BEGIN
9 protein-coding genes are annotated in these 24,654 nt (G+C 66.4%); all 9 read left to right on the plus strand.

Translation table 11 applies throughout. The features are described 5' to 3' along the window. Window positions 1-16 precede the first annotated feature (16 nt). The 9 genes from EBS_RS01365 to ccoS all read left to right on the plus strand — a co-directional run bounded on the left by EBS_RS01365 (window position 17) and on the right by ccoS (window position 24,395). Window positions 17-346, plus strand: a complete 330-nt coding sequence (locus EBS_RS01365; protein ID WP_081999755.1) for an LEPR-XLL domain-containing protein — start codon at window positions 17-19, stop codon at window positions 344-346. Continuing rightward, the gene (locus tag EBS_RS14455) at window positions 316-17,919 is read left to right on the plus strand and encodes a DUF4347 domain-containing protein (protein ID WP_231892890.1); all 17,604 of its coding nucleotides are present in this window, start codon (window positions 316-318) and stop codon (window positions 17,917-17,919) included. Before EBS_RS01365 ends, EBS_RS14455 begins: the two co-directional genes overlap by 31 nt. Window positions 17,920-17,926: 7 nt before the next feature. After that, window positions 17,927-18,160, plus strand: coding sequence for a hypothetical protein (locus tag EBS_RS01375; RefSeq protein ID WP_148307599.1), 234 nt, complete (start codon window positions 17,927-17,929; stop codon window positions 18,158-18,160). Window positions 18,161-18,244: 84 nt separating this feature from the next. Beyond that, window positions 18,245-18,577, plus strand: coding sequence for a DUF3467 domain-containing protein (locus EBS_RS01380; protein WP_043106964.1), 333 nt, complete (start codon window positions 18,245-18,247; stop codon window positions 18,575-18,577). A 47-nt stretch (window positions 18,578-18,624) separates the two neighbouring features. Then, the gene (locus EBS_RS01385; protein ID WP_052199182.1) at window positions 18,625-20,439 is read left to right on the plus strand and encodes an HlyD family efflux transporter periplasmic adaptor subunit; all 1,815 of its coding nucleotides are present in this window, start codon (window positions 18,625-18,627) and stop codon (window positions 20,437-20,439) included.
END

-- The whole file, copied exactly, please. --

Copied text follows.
9 protein-coding genes are annotated in these 24,654 nt (G+C 66.4%); all 9 read left to right on the plus strand.

Translation table 11 applies throughout. The features are described 5' to 3' along the window. Window positions 1-16 precede the first annotated feature (16 nt). The 9 genes from EBS_RS01365 to ccoS all read left to right on the plus strand — a co-directional run bounded on the left by EBS_RS01365 (window position 17) and on the right by ccoS (window position 24,395). Window positions 17-346, plus strand: a complete 330-nt coding sequence (locus EBS_RS01365; protein ID WP_081999755.1) for an LEPR-XLL domain-containing protein — start codon at window positions 17-19, stop codon at window positions 344-346. Continuing rightward, the gene (locus tag EBS_RS14455) at window positions 316-17,919 is read left to right on the plus strand and encodes a DUF4347 domain-containing protein (protein ID WP_231892890.1); all 17,604 of its coding nucleotides are present in this window, start codon (window positions 316-318) and stop codon (window positions 17,917-17,919) included. Before EBS_RS01365 ends, EBS_RS14455 begins: the two co-directional genes overlap by 31 nt. Window positions 17,920-17,926: 7 nt before the next feature. After that, window positions 17,927-18,160, plus strand: coding sequence for a hypothetical protein (locus tag EBS_RS01375; RefSeq protein ID WP_148307599.1), 234 nt, complete (start codon window positions 17,927-17,929; stop codon window positions 18,158-18,160). Window positions 18,161-18,244: 84 nt separating this feature from the next. Beyond that, window positions 18,245-18,577, plus strand: coding sequence for a DUF3467 domain-containing protein (locus EBS_RS01380; protein WP_043106964.1), 333 nt, complete (start codon window positions 18,245-18,247; stop codon window positions 18,575-18,577). A 47-nt stretch (window positions 18,578-18,624) separates the two neighbouring features. Then, the gene (locus EBS_RS01385; protein ID WP_052199182.1) at window positions 18,625-20,439 is read left to right on the plus strand and encodes an HlyD family efflux transporter periplasmic adaptor subunit; all 1,815 of its coding nucleotides are present in this window, start codon (window positions 18,625-18,627) and stop codon (window positions 20,437-20,439) included.